It consists of the cells of the connective tissues, the fluid and semi-fluid of the extra cellular space, and the solid extra cellular matrix, also known as the ground substance whose properties vary with each specific type of connective tissue. Every cell is intimately linked to and depends on its surrounding medium: the extra cellular space, i.e. the extra cellular fluid from which it absorbs the nutrients and to which it releases the waste products of its metabolism.
The regulatory ground system fulfills many vital tasks, such as stem cell function and formation of all types of blood cells; transit functions allowing communication and interactivity of nerves, blood cells, the lymph system, and organs; maintenance of homeostasis; detoxification; storage (of nutrients and toxins); and defense.
In view of its importance to all basic regulatory processes, the ground system plays a decisive role in the origin, prevention and treatment of chronic diseases and cancer. A prolonged disturbance of this system will result in a dysfunction of cells, organs and organ systems, and ultimately in an impairment of the repair and immune mechanisms.
In the case of cancer a mal-functioning immune system (immune surveillance) cannot properly detect and neutralize cancer cells that are a daily occurrence in every vertebrate organism. These cells can settle down at the site of least resistance and form a malignant tumor. Experience has shown, however, that restored regulatory, repair and immune functions can alter the medium, the extra cellular space surrounding the cancer cells, to an extent that induces cancer cells to re-differentiate, i.e. revert to normal cells. Normal healthy cells die when they have fulfilled their task. This programmed cell death is called apoptosis.
In disease prevention every effort should be made to avoid the persistence of noxious influences that will disturb the regulatory ground system. In chronic disease and cancer, experience indicates that therapeutic endeavors reach their optimum when they include measures that restore the proper functioning of the regulatory ground system.
One of these measures is fever therapy. During high fever, the internal environment of the body, on the cellular as well as the humoral levels, undergoes a fundamental change and all defensive and recuperative powers are brought to a high pitch.
Febrile reactions stimulate the mobilization and elimination of metabolic residues and other unwanted deposits from the storage cells of the mesenchyme. They clear toxicants from latent congenital infections (e.g. TB), as well as from acute and chronic infections the body was not able or not allowed (overuse of antibiotics, steroids) to get rid of by developing an autonomic febrile reaction. These deposits, if not eliminated, reduce the storage capacity of the mesenchyme, and simultaneously the ability of immunocompetent tissues to react.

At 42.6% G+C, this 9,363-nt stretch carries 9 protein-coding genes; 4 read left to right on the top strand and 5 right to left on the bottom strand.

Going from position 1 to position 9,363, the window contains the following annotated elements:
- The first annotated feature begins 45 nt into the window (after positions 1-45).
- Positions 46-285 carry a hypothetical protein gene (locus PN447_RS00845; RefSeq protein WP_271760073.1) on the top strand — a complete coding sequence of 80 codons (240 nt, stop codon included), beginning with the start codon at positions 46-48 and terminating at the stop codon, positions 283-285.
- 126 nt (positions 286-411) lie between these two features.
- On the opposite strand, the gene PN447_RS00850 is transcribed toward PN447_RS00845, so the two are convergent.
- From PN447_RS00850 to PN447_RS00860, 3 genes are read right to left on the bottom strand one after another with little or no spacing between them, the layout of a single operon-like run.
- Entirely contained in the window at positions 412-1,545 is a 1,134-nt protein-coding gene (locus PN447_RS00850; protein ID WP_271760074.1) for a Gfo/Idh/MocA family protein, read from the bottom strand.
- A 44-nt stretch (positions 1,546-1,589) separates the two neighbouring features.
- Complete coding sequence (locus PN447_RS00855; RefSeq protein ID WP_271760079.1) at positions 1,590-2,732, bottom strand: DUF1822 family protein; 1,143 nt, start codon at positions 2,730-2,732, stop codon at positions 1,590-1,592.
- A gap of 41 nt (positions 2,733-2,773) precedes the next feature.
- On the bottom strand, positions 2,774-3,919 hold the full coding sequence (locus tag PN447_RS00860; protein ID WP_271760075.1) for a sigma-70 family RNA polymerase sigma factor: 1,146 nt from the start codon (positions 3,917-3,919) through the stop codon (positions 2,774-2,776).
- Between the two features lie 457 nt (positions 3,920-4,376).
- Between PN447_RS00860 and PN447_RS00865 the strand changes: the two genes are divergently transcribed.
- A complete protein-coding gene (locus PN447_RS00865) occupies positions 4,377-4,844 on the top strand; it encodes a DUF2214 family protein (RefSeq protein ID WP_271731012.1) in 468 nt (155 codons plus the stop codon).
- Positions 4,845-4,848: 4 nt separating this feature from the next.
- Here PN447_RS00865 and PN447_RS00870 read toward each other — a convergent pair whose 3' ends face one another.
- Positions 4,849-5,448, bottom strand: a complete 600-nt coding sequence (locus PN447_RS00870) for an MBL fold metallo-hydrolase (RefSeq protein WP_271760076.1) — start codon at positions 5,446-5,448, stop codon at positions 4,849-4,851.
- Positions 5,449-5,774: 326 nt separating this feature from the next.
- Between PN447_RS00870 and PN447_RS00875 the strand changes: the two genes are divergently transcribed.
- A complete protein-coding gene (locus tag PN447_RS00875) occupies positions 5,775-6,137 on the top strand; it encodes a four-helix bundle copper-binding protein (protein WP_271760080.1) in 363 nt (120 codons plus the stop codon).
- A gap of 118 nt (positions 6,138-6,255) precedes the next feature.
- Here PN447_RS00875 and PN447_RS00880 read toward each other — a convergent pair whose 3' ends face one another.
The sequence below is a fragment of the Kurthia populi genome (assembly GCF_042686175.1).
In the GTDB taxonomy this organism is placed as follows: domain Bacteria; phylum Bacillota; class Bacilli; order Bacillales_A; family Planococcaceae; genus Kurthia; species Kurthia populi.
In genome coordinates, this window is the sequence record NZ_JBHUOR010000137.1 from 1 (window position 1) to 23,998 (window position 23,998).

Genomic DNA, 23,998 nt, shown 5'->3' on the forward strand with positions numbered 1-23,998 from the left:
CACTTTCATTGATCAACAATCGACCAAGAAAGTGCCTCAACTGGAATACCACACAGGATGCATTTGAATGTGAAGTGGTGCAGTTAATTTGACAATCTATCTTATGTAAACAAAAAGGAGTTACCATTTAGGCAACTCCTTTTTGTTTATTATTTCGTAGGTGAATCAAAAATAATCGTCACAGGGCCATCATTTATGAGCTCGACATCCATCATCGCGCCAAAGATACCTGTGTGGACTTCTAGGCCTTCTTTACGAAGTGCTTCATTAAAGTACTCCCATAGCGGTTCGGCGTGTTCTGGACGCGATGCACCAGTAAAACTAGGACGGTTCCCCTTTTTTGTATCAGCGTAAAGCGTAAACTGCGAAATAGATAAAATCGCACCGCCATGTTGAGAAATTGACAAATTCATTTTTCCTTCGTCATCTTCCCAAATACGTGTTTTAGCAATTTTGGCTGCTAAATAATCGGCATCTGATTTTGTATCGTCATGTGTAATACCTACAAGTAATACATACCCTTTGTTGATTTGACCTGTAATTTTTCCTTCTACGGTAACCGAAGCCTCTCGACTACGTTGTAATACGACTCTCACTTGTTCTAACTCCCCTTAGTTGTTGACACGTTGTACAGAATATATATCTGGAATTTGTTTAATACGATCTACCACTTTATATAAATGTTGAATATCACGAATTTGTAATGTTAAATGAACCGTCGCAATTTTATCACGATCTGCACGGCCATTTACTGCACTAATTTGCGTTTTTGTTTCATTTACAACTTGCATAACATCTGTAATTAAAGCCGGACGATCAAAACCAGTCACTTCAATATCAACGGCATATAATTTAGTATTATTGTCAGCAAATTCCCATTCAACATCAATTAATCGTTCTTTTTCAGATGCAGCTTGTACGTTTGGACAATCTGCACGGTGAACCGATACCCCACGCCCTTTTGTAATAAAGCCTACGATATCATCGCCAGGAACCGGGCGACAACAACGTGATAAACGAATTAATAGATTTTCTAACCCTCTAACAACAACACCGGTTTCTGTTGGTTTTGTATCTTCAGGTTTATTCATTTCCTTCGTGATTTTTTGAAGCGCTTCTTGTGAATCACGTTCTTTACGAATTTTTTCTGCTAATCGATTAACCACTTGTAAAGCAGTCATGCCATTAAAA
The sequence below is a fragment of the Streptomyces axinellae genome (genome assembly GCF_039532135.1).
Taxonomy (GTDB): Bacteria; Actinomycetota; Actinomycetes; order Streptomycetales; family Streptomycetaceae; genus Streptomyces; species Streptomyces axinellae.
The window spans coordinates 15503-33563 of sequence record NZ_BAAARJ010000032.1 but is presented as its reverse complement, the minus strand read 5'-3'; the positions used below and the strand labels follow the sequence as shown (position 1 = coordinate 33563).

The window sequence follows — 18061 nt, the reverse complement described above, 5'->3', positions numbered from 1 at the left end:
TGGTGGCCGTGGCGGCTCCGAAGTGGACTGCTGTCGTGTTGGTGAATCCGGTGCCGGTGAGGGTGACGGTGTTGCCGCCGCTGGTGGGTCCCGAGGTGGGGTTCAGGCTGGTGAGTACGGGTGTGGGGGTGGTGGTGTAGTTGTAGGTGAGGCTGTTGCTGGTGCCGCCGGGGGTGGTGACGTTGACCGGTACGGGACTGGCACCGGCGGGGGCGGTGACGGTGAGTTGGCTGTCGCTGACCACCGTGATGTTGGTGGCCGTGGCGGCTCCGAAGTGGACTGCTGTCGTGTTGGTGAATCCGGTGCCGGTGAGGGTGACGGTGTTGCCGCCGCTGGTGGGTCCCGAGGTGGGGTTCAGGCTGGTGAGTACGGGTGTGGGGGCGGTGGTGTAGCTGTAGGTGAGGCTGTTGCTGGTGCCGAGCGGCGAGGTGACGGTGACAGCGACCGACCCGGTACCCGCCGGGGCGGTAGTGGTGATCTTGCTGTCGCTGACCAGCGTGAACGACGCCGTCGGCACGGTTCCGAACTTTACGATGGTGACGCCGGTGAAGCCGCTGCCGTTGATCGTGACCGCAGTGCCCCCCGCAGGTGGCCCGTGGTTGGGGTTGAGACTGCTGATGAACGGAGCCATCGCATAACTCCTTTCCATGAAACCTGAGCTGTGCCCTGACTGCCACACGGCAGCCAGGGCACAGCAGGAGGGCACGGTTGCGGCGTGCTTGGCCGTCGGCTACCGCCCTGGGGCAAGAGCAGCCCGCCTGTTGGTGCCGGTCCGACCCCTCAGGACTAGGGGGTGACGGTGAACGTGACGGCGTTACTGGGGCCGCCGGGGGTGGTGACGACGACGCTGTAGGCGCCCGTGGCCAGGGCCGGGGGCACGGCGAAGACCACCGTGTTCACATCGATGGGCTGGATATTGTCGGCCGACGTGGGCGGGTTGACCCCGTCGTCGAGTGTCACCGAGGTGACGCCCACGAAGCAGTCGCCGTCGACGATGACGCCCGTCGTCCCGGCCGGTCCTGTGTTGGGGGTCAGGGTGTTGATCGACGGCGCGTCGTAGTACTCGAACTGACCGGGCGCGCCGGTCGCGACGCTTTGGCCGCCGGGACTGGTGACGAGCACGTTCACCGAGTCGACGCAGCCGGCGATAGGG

The pluripotent mesenchyme, i.e. the regulatory ground system, will become impaired in the fulfillment of its many vital tasks. A mesenchymal “block”, in parallel with a lowering of the defense potential may result, which is considered by many authors as a major precondition for the development of chronic degenerative diseases and cancer.
Fever therapy has shown to be one of the most effective ways of cleansing the internal terrain, re-establishing homeostasis, lifting the “blockade” of the system of basic regulation, and restoring immune mechanisms to normal function.
Starting in 1951, in his hospital in Germany, Josef M. Issels, M.D. administered several 100,000 fever treatments without any adverse side effects or complications to thousands of his patients suffering from progressive metastatic cancer. Studies carried out in his hospital showed the remarkable immune enhancing effect of fever therapy.
One study involving the administration of mixed bacterial vaccines similar to Coley’s Mixed Bacterial Vaccine compared the patients’ white blood count of the morning before fever therapy with the count of 24 hours after the peak of the fever. The values rose temporarily, e.g. from 4,000 to 10,000, from 6,000 to 20,000 and from 9,000 to 40,000. They normalized gradually during the next few days.
Other studies at the Issels Hospital showed that in various types of advanced cancer, chemotherapy could be reduced by one third, sometimes half, of the commonly prescribed dosage with the same cytotoxic effect, when it was administered at the peak of the fever, thus considerably reducing toxic side effects.
Fever therapy has been and is now still an integral part of the comprehensive Issels Therapy.
Clinical research suggests that the restoration of the non-specific regulatory mechanisms of the ground system appears to be an important precondition for specific immunotherapy to reach its optimal effect.
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Published in 2002